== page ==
Traditional Recipes

3 Autumnal Recipes To Help You Beat Those Summer Blues!

Summer has flown by, as it tends to in this part of the world, and many of us might be experiencing a September slumber! It’s that awkward time of the year, where the ‘summer body’ season is over, but it’s too early to get excited about pigs in blankets and mulled wine! Not warm enough for shorts (for most of us, there’s always that one person!), but no need to bring out the hats and gloves. In January, everyone makes new years’ resolutions and gym memberships sky- rocket. Yet although September marks the beginning of the academic year for children, many people experience summer blues; a melancholy mood brought about by the thought of having to wait nearly an entire year to see some sun! Fear not, Box’d Fresh is here to motivate you to get those pin- striped aprons out and cook your way to Christmas! I like to think of autumn as a transitional season, preparing us for the manic run up to the festive season. If summer represents fruity fresh flavours, autumn is all about earthy recipes! Warm up and get creative with the following recipes, family- friendly food to keep you feeling good!

Butternut Squash & Sage Risotto

Here at Box’d Fresh we are slightly obsessed with all things squash! Butternut squash and sage should be married and never divorce! The earthy tones garnished with parmesan are a foodie’s paradise! A very short list of ingredients, which is always music to our ears, but nevertheless ravishingly- delicious! Our British summer hasn’t been the most giving, so why not enjoy an indulgent treat that can be whipped up in 30 minutes.

Serves: 2

Cuisine: Italian

Time: 30 minutes


250g risotto rice

1 vegetable stock pot, mixes in 700ml of boiling water

1 butternut squash, peeled, deseeded and cut into medium chunks

50g parmesan cheese

1 handful of fresh sage leaves, rroughly chopped

You will need:



Grass- fed butter


Heat 1 tbsp. of butter into a large saucepan on a medium heat and add the butternut squash. Season to taste and stir gently for a couple of minutes until the squash is a deep golden brown and tender.

Add the risotto rice to the saucepan. Then add one ladle-full of the boiling hot vegetable stock and stir continuously until the liquid disappears. Keep adding the stock in 1 ladle full at a time until all stock has been used for about 20 minutes.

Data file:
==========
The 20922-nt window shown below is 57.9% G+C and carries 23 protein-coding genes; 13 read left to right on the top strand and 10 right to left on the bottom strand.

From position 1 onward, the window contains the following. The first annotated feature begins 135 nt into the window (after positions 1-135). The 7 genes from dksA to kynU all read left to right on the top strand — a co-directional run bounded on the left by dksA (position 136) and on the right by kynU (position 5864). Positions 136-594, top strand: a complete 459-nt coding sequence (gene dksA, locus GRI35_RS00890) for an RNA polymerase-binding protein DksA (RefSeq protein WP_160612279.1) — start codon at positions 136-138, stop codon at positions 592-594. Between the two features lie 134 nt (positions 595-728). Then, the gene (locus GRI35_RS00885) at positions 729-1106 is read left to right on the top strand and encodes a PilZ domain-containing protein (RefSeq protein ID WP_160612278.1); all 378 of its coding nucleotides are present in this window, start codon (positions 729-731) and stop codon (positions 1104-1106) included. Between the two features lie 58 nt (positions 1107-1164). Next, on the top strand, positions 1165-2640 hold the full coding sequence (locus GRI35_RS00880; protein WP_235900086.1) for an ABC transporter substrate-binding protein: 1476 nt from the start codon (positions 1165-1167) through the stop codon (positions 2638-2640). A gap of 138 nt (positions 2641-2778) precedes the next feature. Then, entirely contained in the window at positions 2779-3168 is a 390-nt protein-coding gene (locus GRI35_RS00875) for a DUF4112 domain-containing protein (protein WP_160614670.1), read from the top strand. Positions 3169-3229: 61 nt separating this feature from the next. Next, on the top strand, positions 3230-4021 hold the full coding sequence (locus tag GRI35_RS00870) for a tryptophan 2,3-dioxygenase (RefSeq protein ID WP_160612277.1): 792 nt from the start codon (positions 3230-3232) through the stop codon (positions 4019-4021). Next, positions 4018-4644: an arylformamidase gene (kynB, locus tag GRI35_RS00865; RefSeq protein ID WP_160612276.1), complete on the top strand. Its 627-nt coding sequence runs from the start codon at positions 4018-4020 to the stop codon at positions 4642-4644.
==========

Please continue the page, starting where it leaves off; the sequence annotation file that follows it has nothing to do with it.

To test whether the rice is cooked try a teaspoon of rice- it should be cooked through but still have a bit of a bite.

Turn off the heat and add a slither of butter to the risotto, sage leaves, and parmesan cheese. Do not stir.

Simply place the lid on and leave to rest for 3-5 minutes. Once rested, stir and serve in a bowl.

Sesame Butterflied Chicken With Peanut Sauce & Asian Slaw

This recipe will allow you to enjoy a much- revered cuisine, with half the calories, but even more delicious! Asian cooking is a real treat for us as it is packed with a tangy combination of flavours in no time. A nutritious dish for the little ones, thank us later!

Serves: 4

Cuisine: Chinese

Time: 20 minutes


4 chicken breasts, butterflied

8 spring onions, finely sliced

400g sugar snap peas

2 red chilli, finely chopped

4 limes, juiced

1 small cabbage, roughly chopped

4 tbsp. tamari soya sauce

2 tbsp. peanut butter

2 tbsp. honey

1 natural yogurt (170g)

½ inch ginger, crushed

2 teaspoons sesame seeds, toasted

You will need:



Groundnut oil

Food processor


Put a large frying pan or a griddle pan on a high heat. Rub 1 teaspoon of groundnut oil, pinch of salt and pepper into the chicken breast, then griddle/fry for 8 minutes, or until golden and cooked through.

Put the spring onions, cabbage, peas, and chilli into a bowl. Dress with the juice of 2 limes and soya sauce. In another bowl mix the peanut butter with the juice of the remaining lime, honey and the ginger.

Remove the chicken to a board and slice, sprinkle the sesame seeds over before serving. Serve the chicken with the slaw and peanut sauce.

Spinach, sweet potato & lentil dhal

Indian food is a vegan’s best friend! Rich in iron, low in fat and low in calories. At the end of your meal, not only will your body feel satisfied, but dhal has a soul- comforting effect too! A humble yet highly nutritious meal, dhal is enjoyed by the majority of Indian families all over the world. If you aren’t a lover of spinach, which I suspect many of you aren’t, this recipe disguises the spinach pretty well as the flavour is overpowered by the spices.

Serves: 4

Cuisine: Indian

Time: 40 minutes


1 red onion, finely chopped

1 garlic clove, crushed

5g ginger, peeled and crushed

One red chilli, finely chopped

1 ½ tsp. ground turmeric

1 ½ tsp. ground cumin

2 sweet potatoes, cut into chunks

250g red split lentils

1 vegetable stock cube, with 425ml of boiling water

½ pack spinach

½ bunch coriander

150 g cashew nuts, roasted

You will need:

Sesame oil




Heat sesame oil in wide based pan with tight fitting lid. Add onion and cook over low heat for 5 minutes. Add garlic, ginger and chilli, cook for 1 minute, then add turmeric and cumin and cook for 1 minute more.

Turn up heat to medium, add sweet potato, and stir everything together so potato is coated in spice mixture.

Tip in lentils, stock and season with salt and pepper. Bring liquid to boil, then reduce heat, cover and cook for 20 minutes until lentils are tender and potato is just holding shape.

Taste and adjust seasoning, then gently stir in spinach. Once wilted, top with cashew nuts and coriander to serve.

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